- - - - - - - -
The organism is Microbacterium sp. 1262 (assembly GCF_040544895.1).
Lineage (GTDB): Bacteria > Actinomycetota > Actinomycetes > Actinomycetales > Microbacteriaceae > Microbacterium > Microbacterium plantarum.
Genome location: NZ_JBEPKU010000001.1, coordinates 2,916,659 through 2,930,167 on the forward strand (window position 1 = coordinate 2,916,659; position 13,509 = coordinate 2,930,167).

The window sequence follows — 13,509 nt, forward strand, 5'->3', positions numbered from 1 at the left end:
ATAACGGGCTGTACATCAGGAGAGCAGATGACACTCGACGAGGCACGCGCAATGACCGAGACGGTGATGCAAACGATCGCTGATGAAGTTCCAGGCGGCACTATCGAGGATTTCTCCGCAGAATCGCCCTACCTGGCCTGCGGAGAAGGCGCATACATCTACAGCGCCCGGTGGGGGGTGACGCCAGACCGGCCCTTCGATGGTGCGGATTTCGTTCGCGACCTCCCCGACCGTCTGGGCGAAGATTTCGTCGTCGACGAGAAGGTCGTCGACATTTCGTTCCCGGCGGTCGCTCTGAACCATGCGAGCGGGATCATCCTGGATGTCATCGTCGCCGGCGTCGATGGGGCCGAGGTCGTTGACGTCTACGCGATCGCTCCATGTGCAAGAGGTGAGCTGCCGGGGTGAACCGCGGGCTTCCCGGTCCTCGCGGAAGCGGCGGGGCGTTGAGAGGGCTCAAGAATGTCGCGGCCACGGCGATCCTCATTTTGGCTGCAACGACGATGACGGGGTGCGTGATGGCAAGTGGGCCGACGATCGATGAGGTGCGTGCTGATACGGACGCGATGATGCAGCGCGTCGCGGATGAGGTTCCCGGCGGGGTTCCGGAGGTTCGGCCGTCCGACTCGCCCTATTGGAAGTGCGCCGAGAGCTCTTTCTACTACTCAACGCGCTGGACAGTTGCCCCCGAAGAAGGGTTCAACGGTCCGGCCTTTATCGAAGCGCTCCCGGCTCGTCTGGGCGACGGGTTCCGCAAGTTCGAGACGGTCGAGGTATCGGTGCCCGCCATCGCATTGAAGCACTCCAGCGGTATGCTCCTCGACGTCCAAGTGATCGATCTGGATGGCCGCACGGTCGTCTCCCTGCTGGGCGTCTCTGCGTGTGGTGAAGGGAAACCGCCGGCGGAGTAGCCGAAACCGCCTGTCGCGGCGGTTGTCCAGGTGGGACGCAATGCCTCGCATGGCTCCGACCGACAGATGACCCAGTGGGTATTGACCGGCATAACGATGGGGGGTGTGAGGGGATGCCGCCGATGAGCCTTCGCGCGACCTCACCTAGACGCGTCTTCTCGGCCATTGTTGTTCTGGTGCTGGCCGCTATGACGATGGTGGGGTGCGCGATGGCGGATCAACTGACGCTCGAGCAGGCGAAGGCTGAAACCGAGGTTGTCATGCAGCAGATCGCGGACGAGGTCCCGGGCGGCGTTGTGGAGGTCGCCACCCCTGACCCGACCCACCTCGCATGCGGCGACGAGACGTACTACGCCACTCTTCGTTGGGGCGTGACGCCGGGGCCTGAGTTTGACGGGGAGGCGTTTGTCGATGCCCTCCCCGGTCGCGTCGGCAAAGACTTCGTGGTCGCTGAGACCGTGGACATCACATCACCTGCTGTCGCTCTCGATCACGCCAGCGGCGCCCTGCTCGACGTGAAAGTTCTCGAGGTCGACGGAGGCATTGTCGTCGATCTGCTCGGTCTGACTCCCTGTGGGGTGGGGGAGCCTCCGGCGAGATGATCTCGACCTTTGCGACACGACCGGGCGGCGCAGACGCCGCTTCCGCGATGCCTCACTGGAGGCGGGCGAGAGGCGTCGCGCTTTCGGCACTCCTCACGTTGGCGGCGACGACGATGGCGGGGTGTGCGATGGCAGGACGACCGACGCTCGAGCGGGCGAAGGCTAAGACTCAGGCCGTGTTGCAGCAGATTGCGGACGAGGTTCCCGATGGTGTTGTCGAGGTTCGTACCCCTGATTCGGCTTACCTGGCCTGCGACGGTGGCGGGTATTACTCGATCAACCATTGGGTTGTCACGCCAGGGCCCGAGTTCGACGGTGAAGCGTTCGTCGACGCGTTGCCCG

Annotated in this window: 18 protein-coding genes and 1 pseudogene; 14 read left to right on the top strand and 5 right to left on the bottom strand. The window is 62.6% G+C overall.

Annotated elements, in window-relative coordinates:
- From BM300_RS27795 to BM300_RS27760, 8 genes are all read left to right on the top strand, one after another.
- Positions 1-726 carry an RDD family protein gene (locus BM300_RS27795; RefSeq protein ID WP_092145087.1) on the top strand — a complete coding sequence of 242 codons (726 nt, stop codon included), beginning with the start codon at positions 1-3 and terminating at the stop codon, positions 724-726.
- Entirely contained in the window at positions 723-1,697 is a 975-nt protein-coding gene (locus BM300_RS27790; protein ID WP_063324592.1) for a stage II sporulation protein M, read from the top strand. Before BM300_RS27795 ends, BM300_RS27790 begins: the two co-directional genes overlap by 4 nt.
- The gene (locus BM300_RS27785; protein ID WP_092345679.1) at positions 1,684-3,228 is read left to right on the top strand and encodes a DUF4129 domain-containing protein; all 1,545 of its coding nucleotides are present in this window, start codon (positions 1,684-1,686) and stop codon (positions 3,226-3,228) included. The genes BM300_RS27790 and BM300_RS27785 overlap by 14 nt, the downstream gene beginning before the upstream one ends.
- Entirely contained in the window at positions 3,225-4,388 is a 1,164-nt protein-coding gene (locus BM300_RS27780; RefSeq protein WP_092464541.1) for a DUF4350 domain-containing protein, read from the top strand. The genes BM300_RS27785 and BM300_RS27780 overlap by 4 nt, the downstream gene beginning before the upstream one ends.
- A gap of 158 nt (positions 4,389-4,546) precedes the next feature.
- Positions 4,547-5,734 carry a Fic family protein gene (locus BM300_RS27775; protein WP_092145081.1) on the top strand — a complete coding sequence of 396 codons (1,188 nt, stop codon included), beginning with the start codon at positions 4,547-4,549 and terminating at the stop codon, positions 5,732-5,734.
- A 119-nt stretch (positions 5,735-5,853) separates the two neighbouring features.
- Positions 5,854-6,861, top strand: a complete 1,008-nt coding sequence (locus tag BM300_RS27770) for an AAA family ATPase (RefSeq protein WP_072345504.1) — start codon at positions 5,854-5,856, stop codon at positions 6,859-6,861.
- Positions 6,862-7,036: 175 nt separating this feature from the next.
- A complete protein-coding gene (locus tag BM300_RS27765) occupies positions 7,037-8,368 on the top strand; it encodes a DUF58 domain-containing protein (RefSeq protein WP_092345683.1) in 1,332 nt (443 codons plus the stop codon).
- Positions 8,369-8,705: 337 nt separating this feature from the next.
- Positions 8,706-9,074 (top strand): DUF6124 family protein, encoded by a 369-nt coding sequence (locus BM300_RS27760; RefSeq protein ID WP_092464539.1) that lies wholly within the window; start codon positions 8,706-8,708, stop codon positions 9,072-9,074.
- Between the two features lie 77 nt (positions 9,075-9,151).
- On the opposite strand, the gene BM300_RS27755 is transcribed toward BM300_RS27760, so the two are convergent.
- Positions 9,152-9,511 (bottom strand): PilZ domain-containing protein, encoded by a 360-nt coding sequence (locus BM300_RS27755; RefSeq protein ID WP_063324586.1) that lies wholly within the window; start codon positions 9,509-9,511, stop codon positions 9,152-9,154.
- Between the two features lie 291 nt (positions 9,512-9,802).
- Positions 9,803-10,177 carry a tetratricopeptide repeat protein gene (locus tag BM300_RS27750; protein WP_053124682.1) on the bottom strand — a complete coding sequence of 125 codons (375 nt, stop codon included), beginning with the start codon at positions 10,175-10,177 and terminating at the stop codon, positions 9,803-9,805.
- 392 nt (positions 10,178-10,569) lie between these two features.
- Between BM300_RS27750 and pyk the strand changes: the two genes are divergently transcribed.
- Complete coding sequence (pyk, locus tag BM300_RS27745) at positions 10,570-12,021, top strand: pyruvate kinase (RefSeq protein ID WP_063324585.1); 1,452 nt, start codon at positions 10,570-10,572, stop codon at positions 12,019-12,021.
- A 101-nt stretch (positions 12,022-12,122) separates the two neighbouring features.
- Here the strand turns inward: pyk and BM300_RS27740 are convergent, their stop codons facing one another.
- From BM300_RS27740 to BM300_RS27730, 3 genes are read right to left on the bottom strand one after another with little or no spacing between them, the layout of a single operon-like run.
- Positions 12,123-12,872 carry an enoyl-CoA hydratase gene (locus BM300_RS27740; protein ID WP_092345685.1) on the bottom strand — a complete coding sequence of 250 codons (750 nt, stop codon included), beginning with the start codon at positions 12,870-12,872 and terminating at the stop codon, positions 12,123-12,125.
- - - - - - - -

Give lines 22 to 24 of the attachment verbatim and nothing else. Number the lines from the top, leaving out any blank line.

- On the opposite strand, the gene BM300_RS27755 is transcribed toward BM300_RS27760, so the two are convergent.
- Positions 9,152-9,511 (bottom strand): PilZ domain-containing protein, encoded by a 360-nt coding sequence (locus BM300_RS27755; RefSeq protein ID WP_063324586.1) that lies wholly within the window; start codon positions 9,509-9,511, stop codon positions 9,152-9,154.
- Between the two features lie 291 nt (positions 9,512-9,802).